Included among the pieces by Bach, Tchaikovsky and Shostakovich, is a version of Pamina’s aria from The Magic Flute by Mozart.
“One of the main frustrations of any cellist,” Masiky said, “probably is that Mozart never wrote a single note for a cello solo although he did write for practically every other instrument.
“It is a mystery I will never comprehend. I wish I could meet him and find out that answer to see if my totally baseless theory has credence. That is that his wife, Constanze, had an affair with a cellist and he decided to pay all cellists back. It’s a ridiculous theory, but it is frustrating there is no sonata or concerto.”
Pamina’s aria is beautiful, he said, and it suits the cello well he believes.
When playing music not written for his instrument, Maisky said, his idea is to stick to the original as much as possible.
“If you play really great music, and I try to play only music i consider to be great, you cannot improve on the great composers. Inevitably you will make it worse.
“I choose very carefully only pieces which suit my instrument and present it from a different point of view.
“I believe most great composers were (and are) more open-minded about this kind of thing. They rearranged their own music and the music of other composers.” That may offend the “purists,” he said, but he doesn’t care.
Maisky is known for his flowing locks and for wearing coloured shirts when he performs. Why?
“Why not? I started this for practical reasons. I move a lot in a concert. I use a lot of energy and I perspire. I also feel uncomfortable in a penguin outfit.
“Some people misunderstand and think I am making some kind of fashion statement, but that couldn’t be further from the truth. In fact it’s the exact opposite.
“A concert is not a fashion show,” he said. “An artist should not come on stage to show off Armani tails. What is important is the music.
“If clothing helps a musician perform well, it’s OK as long as it is respectful enough. I don’t play in jeans and different coloured socks as some esteemed colleagues do.
“Then there is a sexist element. Ladies can wear what they want. Men have to be in black. Why?”
Maybe, he said, his sartorial choice is, unconsciously, a protest against the image of classical music being stuffy, old fashioned and conservative.
That stuffiness has nothing to do with the music. Even worse, he said, it scares young people away before they get a chance to hear the music.
“They see an orchestra saluting like 100 penguins and they think this is not for us.”
Maisky has a certain allergy to uniforms and uniformity, particularly, he said, in art and music.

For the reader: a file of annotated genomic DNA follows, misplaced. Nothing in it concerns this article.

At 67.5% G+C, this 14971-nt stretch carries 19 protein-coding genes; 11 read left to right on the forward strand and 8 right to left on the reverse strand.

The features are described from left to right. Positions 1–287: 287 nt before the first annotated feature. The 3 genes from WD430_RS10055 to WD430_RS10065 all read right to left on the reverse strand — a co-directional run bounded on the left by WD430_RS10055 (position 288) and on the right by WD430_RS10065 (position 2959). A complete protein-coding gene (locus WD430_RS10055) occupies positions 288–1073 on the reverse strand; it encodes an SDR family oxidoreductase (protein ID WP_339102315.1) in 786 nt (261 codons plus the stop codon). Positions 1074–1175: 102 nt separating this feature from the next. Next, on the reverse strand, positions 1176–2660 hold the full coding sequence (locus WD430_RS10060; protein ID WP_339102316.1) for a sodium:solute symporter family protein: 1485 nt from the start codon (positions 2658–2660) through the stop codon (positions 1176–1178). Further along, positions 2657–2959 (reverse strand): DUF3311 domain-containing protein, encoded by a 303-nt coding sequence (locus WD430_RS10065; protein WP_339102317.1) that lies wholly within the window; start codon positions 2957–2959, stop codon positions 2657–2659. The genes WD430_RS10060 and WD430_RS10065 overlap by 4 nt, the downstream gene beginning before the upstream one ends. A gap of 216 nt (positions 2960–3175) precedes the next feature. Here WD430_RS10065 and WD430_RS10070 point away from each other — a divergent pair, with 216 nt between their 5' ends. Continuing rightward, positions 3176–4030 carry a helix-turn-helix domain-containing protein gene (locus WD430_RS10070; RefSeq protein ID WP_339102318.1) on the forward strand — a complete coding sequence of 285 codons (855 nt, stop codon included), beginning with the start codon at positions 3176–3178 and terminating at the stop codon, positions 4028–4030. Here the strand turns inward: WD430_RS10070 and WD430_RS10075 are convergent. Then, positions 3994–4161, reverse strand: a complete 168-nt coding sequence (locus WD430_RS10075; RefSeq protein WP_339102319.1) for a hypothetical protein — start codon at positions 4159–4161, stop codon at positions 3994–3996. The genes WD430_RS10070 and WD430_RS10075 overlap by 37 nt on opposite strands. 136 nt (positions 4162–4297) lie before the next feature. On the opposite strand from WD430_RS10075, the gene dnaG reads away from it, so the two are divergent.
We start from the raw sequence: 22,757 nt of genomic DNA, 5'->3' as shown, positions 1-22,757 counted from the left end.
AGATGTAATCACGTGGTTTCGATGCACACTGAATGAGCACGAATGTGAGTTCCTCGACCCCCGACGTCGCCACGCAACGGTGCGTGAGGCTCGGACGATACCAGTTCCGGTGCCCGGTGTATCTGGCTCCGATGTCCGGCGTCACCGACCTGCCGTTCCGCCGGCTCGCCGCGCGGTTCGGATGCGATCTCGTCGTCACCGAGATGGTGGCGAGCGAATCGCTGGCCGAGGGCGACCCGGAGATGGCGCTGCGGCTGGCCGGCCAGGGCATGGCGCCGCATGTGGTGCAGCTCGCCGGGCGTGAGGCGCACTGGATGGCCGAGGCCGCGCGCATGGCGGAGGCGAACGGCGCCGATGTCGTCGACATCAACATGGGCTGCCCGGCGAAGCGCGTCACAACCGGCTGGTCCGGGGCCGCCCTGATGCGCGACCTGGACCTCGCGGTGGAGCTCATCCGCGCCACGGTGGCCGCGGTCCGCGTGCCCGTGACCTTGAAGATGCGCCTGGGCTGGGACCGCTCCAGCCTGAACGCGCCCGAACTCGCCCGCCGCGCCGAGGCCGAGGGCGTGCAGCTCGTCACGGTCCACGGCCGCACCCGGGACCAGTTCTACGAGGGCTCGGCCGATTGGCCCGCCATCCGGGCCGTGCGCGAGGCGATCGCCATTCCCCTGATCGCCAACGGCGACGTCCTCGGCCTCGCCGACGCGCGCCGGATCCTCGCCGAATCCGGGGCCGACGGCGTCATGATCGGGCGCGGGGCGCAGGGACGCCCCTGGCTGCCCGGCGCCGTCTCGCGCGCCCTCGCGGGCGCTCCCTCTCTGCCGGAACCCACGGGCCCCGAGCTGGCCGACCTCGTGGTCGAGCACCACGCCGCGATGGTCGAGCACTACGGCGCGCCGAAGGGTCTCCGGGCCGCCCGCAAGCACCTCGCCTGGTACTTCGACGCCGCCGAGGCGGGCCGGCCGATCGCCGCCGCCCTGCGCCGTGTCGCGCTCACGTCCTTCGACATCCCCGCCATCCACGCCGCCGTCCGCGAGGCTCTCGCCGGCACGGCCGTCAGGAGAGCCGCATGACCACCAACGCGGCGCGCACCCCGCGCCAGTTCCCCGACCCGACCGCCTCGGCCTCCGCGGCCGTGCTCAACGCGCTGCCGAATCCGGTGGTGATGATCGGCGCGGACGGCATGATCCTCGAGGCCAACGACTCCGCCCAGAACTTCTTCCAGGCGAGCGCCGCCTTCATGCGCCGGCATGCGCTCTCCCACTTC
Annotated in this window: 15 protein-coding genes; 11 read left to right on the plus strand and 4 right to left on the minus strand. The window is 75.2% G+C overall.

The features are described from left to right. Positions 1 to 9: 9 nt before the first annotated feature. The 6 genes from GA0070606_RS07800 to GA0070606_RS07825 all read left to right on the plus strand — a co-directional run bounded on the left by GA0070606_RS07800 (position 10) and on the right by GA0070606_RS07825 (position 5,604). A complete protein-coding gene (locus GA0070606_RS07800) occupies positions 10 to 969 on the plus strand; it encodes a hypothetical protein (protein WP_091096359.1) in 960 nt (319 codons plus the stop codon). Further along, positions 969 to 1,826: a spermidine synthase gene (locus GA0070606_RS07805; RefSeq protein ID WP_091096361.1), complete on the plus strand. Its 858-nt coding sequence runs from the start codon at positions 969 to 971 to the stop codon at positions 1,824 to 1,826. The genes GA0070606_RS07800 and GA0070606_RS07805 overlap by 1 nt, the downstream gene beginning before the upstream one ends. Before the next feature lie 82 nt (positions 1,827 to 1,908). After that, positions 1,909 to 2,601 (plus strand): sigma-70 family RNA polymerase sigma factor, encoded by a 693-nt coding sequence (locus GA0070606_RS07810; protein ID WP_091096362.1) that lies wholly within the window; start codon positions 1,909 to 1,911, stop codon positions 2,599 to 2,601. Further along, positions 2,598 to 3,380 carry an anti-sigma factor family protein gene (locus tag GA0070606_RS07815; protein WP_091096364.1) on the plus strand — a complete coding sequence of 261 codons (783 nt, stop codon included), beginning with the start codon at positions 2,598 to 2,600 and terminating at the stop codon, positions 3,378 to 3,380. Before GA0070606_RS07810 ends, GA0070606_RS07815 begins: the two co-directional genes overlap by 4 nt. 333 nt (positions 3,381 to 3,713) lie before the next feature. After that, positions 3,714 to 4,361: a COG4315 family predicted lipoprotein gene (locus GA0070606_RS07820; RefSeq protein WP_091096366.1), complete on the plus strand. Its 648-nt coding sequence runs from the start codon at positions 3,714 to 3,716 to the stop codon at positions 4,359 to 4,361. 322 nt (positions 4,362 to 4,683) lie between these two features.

Perhaps that stems from from his life in the Soviet Union and his imprisonment on rather trumped up charges in 1970 in a labour camp near Gorky for 18 months. He emigrated after being released. He went to Israel and soon after started his professional career debuting at Carnegie Hall in 1973. On the outside, he also studied with one of the other great cellists of the day, Gregor Piatigorsky.
These days he plays with Lily and Sascha a lot. Lily and Mischa have been performing together for some 15 years.
“I feel an easy and natural musical connection. We both enjoy it much.
“It was the dream of my life when she was born and then two years later my oldest son Sascha was born. I told their mother that Lily would play piano and Sacha would play violin and we would travel and play together.
” My wife at the time said it would be nice but ‘Don’t hold your breath’. Very often the children of musicians don’t want to become musicians.
“My reaction was that if that was the case then my dream would be to play with my grandchildren. I can wait 40 years.”
Luckily he didn’t have to wait long. Good thing because he says they have both told him he wouldn’t have grandchildren from them, he said.
“My reaction to this was to make more children.” He has had four more with his second wife.
The youngest is four. The six year old has started on the piano and the nine year old has turned from football to piano. His 14 year son Maxim, too, has gotten serious about piano.
“Now he is seriously trying to catch up with the time he lost doing music for fun. He is now in a music school. He left home the way I did at about same age.”
The Maiskys were all together on their musical cruise from Singapore to Dubai. They all played.
“I am a lucky man from many different points of view.
“I am the luckiest cellist in world because I am the only one to study with Rostropovich and Piatigorsky. I had the incredible luck to meet Pablo Casals two months before he passed away at 97 years young. I played with him.
“I was lucky to find my (rare 18th-century Montagnana) cello 45 years ago after my debut in Carnegie Hall. I have been lucky in my partners in chamber music starting with Radu Lupu and Martha Argerich.”
Yes indeed, it is a long way from Riga.
Chamberfest presents Mischa and Lily Maisky
When: May 8 at 7:30 p.m.
Tickets and information: chamberfest.com